In respect of more than 140 architectural and historical monuments, Bukhara is truly called “Town Museum” among people. The center of Bukhara with a lot of historical monuments, mosques and madrasas was assigned as a World Heritage by UNESCO in 1993 and they are being preserved by the government till the present day.The list of the monuments in Bukhara being preserved is:

  • Ark fortress (XI-XX cc.);
  • Bala-Hauz ensemble (beginning of XVIII-XX cc.);
  • Mausoleum of the Samanids (IX-X cc.);
  • Chasma-Ayub Mazar (1380 or 1385);
  • Madrasa of Abdulla-khan (1596/98);
  • Madrasa of Madariy-khan (1556/57);
  • Baland Mosque - (beginning of XVI c.);
  • Gaukushon Ensemble (XVI c.);
  • Hanaka of Zainutdin-Hadji (1555);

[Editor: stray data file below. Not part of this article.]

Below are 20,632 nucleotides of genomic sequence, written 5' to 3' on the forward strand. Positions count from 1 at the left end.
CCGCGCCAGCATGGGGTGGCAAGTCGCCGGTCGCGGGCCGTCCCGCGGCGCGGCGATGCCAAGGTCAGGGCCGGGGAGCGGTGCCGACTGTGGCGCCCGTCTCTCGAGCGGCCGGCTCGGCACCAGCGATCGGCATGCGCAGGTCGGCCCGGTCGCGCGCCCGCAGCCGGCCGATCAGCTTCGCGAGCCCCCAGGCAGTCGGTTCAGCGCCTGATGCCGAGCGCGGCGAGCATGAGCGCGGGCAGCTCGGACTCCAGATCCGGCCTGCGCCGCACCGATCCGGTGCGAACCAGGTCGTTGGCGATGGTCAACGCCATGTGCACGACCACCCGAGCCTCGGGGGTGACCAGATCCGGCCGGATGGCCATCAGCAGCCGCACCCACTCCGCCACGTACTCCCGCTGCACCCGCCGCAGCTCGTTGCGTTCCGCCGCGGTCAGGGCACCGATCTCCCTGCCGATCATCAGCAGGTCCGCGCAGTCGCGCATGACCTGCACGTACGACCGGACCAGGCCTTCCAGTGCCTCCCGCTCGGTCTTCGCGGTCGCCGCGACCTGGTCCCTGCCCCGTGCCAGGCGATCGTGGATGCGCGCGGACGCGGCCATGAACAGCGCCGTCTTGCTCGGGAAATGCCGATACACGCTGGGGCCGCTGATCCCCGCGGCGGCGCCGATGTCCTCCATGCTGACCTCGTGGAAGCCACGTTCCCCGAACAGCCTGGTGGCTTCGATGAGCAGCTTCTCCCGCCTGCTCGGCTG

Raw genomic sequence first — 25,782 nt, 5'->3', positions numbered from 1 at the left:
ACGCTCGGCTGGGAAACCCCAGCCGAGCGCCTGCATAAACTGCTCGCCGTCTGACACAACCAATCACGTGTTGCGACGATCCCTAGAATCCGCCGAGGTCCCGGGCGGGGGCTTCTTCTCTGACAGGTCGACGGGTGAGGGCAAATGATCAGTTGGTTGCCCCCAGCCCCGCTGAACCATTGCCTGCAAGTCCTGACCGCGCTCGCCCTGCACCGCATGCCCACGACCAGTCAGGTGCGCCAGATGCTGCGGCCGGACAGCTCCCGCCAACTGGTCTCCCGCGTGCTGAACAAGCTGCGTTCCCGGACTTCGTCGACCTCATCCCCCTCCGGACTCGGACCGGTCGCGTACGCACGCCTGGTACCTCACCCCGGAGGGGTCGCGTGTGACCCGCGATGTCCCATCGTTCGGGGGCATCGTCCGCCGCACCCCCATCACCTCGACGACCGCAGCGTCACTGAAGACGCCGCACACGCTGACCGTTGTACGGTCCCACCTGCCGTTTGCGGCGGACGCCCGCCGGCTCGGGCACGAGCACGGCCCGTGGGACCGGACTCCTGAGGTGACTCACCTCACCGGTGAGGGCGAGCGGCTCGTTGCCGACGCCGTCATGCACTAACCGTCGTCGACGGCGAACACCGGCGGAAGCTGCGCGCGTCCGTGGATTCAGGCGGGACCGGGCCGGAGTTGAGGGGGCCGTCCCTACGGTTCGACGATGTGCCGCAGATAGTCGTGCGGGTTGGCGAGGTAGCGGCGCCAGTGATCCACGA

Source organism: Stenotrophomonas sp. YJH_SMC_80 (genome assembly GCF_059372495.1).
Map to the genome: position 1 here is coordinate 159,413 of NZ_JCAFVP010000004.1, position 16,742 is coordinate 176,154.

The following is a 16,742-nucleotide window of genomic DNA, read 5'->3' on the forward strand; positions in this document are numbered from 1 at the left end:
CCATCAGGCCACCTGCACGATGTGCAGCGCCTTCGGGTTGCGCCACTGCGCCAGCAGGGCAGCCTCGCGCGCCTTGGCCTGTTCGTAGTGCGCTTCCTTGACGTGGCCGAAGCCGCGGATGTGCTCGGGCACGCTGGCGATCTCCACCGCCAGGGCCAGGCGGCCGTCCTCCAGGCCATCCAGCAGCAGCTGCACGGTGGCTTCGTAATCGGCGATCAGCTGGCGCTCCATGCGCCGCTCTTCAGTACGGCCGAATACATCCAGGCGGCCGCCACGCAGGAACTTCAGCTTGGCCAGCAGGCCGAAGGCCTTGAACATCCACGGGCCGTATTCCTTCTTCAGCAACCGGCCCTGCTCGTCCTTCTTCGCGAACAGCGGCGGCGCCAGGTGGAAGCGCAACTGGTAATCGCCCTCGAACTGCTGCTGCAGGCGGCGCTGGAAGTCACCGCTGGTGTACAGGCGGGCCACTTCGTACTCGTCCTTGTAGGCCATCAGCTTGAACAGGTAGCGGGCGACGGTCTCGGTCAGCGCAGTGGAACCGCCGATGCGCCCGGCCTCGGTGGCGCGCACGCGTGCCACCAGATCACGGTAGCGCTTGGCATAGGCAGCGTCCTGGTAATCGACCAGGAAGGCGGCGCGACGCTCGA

• Pai-Kalyan Ensemble (XII-XIV cc.);
  • Kukeldash Madrasa (1568/69);
  • Madrasa of Nadira Divan Begi (1620);
  • Madrasa of Ulugbek (1417);
  • Madrasa of Abdulaziz-khan (1652);
  • Mausoleum of Saifetdin Boharziy (the second half of XIII-XIV cc.);
  • Mausoleum of Bayan Kulikhan (the second half of XIV-XV or XVI c.);
  • Namazgoh Mosque (XII-XVI cc.);
  • Hanaka Faizabad (1598/99);
  • Chor-Minor Madrassah (1807);
  • Chor-Bakr necropolis (1560-1563);
  • Magoki Attori Mosque (XII-XVI cc.);
  • Sitorai Mohi Hosa (XIX-XX cc.);
  • Mausoleum of Bakhouddin Nakshband;